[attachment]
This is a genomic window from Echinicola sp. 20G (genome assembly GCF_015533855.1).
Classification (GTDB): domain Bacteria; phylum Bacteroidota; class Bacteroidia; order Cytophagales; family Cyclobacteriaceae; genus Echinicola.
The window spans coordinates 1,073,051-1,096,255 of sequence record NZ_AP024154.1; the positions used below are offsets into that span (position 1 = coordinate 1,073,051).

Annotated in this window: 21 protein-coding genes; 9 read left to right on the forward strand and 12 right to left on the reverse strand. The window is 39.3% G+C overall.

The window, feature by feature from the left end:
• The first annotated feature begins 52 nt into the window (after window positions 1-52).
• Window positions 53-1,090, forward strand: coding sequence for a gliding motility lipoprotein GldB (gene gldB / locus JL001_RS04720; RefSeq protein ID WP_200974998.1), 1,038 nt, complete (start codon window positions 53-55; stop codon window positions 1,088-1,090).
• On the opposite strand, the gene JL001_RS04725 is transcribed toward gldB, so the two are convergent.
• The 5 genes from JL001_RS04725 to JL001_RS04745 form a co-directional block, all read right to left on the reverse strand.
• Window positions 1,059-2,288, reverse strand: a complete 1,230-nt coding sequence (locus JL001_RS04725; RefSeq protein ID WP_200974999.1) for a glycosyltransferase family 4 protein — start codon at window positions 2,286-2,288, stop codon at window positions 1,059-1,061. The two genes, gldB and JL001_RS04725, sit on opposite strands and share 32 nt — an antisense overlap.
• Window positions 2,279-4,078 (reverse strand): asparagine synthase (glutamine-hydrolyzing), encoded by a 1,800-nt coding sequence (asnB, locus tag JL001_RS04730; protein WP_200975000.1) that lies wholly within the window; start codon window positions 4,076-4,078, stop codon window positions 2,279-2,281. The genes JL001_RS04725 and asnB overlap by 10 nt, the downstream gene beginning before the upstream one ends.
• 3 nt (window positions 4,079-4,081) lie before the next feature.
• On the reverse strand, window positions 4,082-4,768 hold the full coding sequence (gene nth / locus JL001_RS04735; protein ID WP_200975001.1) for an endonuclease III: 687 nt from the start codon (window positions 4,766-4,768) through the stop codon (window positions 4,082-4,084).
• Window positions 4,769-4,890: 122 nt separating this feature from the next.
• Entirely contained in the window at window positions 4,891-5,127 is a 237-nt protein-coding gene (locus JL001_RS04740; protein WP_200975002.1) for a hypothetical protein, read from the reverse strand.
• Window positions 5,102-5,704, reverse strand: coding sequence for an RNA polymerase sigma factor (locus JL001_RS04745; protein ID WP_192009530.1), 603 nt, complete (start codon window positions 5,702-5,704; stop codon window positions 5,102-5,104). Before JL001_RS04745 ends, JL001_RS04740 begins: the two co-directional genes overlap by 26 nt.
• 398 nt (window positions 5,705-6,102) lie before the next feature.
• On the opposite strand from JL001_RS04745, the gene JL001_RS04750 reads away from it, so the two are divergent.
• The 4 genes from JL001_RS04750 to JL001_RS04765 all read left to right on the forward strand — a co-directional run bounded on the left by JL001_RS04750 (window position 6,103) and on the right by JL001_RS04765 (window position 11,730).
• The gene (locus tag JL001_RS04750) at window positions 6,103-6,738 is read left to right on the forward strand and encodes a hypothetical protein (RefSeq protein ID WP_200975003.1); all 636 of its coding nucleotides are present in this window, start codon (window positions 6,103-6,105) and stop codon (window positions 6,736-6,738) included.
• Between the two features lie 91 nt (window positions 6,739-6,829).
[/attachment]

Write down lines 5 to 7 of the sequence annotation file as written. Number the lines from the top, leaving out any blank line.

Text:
The window, feature by feature from the left end:
• The first annotated feature begins 52 nt into the window (after window positions 1-52).
• Window positions 53-1,090, forward strand: coding sequence for a gliding motility lipoprotein GldB (gene gldB / locus JL001_RS04720; RefSeq protein ID WP_200974998.1), 1,038 nt, complete (start codon window positions 53-55; stop codon window positions 1,088-1,090).